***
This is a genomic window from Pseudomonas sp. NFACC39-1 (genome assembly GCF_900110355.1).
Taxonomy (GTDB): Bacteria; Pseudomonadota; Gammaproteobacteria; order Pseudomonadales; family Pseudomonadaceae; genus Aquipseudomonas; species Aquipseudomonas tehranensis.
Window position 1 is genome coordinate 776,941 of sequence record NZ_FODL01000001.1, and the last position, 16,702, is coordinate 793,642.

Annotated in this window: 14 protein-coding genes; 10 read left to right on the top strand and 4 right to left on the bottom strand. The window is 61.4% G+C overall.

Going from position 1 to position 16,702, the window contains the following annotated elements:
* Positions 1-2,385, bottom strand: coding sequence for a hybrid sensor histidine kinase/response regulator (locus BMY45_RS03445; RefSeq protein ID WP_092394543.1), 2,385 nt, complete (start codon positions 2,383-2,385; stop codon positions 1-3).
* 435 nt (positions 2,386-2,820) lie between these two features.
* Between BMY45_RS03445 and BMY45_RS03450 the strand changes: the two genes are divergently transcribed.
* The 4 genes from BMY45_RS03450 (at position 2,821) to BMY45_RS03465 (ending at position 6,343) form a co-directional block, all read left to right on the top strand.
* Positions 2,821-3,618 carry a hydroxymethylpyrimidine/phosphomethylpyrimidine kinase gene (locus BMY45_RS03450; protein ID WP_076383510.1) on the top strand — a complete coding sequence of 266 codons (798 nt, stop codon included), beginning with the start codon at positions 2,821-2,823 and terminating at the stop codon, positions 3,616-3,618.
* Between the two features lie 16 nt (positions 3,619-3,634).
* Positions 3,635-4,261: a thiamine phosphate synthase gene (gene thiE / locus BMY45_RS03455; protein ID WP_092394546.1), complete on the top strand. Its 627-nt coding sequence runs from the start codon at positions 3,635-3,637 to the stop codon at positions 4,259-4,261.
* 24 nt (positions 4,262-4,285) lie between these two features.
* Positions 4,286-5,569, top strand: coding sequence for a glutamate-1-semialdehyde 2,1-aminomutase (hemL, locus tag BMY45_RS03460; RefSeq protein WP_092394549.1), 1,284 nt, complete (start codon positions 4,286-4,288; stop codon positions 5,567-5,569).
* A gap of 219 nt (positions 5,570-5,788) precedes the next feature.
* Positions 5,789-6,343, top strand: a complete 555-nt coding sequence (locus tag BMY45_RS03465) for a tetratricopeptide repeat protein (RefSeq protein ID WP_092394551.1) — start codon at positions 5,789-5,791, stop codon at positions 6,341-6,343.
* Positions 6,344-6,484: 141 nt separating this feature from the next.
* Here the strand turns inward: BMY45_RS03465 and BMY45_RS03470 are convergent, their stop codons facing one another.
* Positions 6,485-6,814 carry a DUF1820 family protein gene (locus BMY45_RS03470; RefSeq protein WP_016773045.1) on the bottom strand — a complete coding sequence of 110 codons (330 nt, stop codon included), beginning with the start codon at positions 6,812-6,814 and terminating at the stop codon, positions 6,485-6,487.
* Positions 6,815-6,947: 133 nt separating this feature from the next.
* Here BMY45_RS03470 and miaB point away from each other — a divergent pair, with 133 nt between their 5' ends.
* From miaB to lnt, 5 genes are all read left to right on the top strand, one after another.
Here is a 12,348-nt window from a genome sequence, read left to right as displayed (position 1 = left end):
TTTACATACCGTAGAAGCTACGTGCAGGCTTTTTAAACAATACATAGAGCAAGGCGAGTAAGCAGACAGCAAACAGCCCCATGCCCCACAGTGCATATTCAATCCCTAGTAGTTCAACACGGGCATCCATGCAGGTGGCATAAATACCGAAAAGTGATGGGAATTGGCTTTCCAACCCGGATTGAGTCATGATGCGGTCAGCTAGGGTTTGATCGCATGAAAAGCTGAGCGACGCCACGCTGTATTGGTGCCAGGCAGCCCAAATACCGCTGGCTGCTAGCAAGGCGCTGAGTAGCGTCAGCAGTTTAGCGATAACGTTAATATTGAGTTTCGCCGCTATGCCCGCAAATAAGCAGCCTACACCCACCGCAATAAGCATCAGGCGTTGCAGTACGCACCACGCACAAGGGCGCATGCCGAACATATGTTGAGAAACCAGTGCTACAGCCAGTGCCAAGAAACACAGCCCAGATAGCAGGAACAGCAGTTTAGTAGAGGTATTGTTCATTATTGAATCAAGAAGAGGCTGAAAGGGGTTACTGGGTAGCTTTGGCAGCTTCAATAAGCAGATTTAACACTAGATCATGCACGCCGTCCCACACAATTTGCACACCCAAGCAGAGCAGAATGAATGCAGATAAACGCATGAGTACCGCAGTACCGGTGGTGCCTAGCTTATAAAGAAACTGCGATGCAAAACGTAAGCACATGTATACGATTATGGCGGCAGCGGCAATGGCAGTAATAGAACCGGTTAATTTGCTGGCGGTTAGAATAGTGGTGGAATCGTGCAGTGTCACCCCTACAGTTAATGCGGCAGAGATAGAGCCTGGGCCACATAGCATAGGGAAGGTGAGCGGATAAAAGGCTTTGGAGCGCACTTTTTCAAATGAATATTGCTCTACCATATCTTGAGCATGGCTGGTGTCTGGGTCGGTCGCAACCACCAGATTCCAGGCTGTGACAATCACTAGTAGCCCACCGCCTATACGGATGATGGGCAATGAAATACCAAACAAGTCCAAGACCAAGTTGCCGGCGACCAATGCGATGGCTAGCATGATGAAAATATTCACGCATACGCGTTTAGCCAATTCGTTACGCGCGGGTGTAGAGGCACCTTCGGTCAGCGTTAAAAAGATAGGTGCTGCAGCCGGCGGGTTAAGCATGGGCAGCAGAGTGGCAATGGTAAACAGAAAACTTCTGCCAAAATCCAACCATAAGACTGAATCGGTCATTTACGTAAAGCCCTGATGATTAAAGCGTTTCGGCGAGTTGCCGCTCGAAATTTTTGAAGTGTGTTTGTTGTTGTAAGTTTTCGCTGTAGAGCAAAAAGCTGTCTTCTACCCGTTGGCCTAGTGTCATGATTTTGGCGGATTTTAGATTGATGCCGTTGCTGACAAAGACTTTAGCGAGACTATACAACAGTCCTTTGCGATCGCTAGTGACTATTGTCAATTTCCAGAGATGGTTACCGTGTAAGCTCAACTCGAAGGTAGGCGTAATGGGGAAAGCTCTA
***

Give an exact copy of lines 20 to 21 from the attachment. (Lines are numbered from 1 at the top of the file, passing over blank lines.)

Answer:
* Positions 6,815-6,947: 133 nt separating this feature from the next.
* Here BMY45_RS03470 and miaB point away from each other — a divergent pair, with 133 nt between their 5' ends.